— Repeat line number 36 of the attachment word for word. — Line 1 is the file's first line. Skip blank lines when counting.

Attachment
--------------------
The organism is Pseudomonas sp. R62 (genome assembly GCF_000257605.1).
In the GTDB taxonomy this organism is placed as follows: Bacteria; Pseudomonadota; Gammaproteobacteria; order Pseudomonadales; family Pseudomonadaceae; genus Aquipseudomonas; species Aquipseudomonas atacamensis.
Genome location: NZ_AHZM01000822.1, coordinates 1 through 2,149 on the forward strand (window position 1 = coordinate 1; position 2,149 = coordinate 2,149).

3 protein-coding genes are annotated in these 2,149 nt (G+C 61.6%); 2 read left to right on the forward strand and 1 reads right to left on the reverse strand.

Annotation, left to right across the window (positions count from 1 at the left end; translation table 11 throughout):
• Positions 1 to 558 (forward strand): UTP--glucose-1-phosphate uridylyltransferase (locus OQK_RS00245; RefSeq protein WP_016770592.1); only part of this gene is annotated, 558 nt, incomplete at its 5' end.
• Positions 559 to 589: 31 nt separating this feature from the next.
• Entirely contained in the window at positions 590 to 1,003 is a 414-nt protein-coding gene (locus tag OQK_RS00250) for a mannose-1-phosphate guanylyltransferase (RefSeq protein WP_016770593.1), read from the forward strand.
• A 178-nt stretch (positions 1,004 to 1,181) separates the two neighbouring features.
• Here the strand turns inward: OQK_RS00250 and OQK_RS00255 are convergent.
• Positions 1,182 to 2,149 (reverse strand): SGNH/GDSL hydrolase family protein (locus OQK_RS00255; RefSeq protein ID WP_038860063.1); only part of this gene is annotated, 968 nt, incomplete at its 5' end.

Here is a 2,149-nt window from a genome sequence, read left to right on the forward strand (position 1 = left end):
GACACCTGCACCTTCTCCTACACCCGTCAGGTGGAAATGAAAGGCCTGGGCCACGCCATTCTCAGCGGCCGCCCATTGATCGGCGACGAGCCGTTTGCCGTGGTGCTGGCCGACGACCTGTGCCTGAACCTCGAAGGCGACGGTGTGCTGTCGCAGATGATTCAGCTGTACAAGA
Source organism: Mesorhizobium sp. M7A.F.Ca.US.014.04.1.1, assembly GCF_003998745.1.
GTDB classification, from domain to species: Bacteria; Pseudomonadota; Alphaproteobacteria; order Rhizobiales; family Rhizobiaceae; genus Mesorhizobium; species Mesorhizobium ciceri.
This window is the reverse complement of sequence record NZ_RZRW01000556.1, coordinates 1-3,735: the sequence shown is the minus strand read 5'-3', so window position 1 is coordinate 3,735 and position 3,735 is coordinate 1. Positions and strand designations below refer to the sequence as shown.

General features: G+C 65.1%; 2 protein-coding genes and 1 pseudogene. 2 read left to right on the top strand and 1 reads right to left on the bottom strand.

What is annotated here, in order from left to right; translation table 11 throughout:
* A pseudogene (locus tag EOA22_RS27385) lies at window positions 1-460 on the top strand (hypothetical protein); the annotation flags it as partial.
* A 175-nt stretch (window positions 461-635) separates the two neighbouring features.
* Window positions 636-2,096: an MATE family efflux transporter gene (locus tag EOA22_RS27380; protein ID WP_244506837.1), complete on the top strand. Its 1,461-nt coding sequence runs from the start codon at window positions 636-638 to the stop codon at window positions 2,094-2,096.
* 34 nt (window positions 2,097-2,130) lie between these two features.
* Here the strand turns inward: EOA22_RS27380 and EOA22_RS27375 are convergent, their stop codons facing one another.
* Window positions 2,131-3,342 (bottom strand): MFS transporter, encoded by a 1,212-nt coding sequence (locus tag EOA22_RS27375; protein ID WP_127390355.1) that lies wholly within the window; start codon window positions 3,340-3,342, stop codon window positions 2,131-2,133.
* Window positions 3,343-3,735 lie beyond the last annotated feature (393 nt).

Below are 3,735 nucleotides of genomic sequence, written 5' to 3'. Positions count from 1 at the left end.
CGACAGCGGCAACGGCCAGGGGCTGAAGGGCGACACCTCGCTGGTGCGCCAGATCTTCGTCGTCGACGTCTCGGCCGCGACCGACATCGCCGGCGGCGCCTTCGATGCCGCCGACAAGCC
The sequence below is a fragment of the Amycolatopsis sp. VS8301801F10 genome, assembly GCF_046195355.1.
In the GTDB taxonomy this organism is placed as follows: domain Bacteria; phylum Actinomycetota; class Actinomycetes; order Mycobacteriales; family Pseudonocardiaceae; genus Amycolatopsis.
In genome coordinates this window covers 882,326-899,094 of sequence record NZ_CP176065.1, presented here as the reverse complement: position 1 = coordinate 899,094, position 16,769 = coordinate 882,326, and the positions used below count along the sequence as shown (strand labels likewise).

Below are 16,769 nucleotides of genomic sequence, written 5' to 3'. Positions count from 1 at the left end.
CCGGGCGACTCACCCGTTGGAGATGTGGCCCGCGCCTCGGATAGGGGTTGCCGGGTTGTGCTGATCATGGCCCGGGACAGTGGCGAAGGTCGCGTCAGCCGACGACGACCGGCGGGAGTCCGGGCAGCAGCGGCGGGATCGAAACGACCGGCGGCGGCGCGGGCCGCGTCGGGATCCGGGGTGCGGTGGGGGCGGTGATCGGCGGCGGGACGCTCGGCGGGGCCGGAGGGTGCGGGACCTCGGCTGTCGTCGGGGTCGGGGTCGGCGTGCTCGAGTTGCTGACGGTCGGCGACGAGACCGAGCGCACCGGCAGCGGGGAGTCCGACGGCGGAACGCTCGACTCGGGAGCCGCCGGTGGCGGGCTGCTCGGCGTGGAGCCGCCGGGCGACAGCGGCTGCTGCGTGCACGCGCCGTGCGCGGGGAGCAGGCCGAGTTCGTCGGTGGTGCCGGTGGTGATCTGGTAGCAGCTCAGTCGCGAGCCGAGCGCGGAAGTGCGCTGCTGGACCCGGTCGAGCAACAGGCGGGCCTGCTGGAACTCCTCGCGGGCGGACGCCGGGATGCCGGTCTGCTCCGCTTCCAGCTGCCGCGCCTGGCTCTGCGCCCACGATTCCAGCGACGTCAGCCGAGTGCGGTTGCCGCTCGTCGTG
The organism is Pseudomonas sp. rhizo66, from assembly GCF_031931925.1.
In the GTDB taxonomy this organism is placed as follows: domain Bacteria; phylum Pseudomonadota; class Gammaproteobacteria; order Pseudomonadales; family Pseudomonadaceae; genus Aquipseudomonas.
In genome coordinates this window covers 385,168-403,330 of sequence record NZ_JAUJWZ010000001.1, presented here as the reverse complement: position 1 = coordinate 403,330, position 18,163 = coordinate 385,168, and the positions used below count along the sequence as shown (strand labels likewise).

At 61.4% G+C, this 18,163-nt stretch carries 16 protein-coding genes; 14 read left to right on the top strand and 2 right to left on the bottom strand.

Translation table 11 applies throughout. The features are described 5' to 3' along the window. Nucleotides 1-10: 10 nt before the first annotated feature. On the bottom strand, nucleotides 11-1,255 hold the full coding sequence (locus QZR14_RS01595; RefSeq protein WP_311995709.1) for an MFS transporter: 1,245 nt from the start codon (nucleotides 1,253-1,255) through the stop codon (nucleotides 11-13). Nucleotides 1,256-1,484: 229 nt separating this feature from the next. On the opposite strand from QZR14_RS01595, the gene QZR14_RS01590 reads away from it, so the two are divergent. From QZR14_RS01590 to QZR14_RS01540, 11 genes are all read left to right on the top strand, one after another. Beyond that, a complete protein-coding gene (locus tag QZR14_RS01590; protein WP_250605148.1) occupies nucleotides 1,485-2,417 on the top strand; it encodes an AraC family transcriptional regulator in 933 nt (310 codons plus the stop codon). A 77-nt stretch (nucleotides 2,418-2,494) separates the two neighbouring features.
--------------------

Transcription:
At 61.4% G+C, this 18,163-nt stretch carries 16 protein-coding genes; 14 read left to right on the top strand and 2 right to left on the bottom strand.